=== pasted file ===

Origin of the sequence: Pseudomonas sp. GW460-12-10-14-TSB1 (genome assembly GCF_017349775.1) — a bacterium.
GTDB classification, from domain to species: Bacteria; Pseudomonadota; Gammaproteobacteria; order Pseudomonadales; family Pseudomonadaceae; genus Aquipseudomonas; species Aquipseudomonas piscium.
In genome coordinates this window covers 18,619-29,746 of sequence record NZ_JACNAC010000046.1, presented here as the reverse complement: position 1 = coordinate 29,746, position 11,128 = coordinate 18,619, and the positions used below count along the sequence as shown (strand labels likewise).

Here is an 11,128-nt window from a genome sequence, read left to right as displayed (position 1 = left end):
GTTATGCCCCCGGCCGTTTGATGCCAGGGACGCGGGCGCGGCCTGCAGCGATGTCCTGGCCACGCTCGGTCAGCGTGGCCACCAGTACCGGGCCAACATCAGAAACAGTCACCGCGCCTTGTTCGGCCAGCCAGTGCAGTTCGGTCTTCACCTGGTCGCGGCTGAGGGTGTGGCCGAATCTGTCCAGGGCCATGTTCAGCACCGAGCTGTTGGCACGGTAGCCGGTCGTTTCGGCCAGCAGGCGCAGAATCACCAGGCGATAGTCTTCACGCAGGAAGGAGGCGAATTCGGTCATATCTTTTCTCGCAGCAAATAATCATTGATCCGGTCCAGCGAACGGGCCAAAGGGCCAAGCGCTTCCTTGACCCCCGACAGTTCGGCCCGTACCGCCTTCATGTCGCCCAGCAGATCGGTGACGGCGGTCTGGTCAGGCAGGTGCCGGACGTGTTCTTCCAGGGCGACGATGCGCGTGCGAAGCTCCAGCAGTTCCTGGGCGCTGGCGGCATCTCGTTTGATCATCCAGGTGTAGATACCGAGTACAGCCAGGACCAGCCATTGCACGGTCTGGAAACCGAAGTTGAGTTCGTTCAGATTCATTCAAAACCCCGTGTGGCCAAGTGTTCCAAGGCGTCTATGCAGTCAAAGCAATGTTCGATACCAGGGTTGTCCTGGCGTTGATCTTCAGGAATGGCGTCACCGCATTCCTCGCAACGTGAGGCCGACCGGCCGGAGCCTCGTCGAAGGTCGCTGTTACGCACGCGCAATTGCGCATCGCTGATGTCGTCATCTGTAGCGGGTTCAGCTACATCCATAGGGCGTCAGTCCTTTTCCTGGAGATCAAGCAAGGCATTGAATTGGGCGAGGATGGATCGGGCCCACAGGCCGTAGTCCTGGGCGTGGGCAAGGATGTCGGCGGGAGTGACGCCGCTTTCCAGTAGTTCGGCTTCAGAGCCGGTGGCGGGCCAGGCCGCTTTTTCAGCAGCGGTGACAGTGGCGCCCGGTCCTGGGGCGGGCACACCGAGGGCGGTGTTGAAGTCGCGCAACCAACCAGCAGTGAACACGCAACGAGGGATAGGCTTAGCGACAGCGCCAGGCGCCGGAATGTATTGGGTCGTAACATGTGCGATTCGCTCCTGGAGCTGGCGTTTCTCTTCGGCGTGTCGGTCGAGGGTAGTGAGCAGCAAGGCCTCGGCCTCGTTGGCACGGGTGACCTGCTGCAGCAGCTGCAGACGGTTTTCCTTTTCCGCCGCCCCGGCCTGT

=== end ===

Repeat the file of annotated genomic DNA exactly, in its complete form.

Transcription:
Origin of the sequence: Pseudomonas sp. GW460-12-10-14-TSB1 (genome assembly GCF_017349775.1) — a bacterium.
GTDB classification, from domain to species: Bacteria; Pseudomonadota; Gammaproteobacteria; order Pseudomonadales; family Pseudomonadaceae; genus Aquipseudomonas; species Aquipseudomonas piscium.
In genome coordinates this window covers 18,619-29,746 of sequence record NZ_JACNAC010000046.1, presented here as the reverse complement: position 1 = coordinate 29,746, position 11,128 = coordinate 18,619, and the positions used below count along the sequence as shown (strand labels likewise).

Here is an 11,128-nt window from a genome sequence, read left to right as displayed (position 1 = left end):
GTTATGCCCCCGGCCGTTTGATGCCAGGGACGCGGGCGCGGCCTGCAGCGATGTCCTGGCCACGCTCGGTCAGCGTGGCCACCAGTACCGGGCCAACATCAGAAACAGTCACCGCGCCTTGTTCGGCCAGCCAGTGCAGTTCGGTCTTCACCTGGTCGCGGCTGAGGGTGTGGCCGAATCTGTCCAGGGCCATGTTCAGCACCGAGCTGTTGGCACGGTAGCCGGTCGTTTCGGCCAGCAGGCGCAGAATCACCAGGCGATAGTCTTCACGCAGGAAGGAGGCGAATTCGGTCATATCTTTTCTCGCAGCAAATAATCATTGATCCGGTCCAGCGAACGGGCCAAAGGGCCAAGCGCTTCCTTGACCCCCGACAGTTCGGCCCGTACCGCCTTCATGTCGCCCAGCAGATCGGTGACGGCGGTCTGGTCAGGCAGGTGCCGGACGTGTTCTTCCAGGGCGACGATGCGCGTGCGAAGCTCCAGCAGTTCCTGGGCGCTGGCGGCATCTCGTTTGATCATCCAGGTGTAGATACCGAGTACAGCCAGGACCAGCCATTGCACGGTCTGGAAACCGAAGTTGAGTTCGTTCAGATTCATTCAAAACCCCGTGTGGCCAAGTGTTCCAAGGCGTCTATGCAGTCAAAGCAATGTTCGATACCAGGGTTGTCCTGGCGTTGATCTTCAGGAATGGCGTCACCGCATTCCTCGCAACGTGAGGCCGACCGGCCGGAGCCTCGTCGAAGGTCGCTGTTACGCACGCGCAATTGCGCATCGCTGATGTCGTCATCTGTAGCGGGTTCAGCTACATCCATAGGGCGTCAGTCCTTTTCCTGGAGATCAAGCAAGGCATTGAATTGGGCGAGGATGGATCGGGCCCACAGGCCGTAGTCCTGGGCGTGGGCAAGGATGTCGGCGGGAGTGACGCCGCTTTCCAGTAGTTCGGCTTCAGAGCCGGTGGCGGGCCAGGCCGCTTTTTCAGCAGCGGTGACAGTGGCGCCCGGTCCTGGGGCGGGCACACCGAGGGCGGTGTTGAAGTCGCGCAACCAACCAGCAGTGAACACGCAACGAGGGATAGGCTTAGCGACAGCGCCAGGCGCCGGAATGTATTGGGTCGTAACATGTGCGATTCGCTCCTGGAGCTGGCGTTTCTCTTCGGCGTGTCGGTCGAGGGTAGTGAGCAGCAAGGCCTCGGCCTCGTTGGCACGGGTGACCTGCTGCAGCAGCTGCAGACGGTTTTCCTTTTCCGCCGCCCCGGCCTGT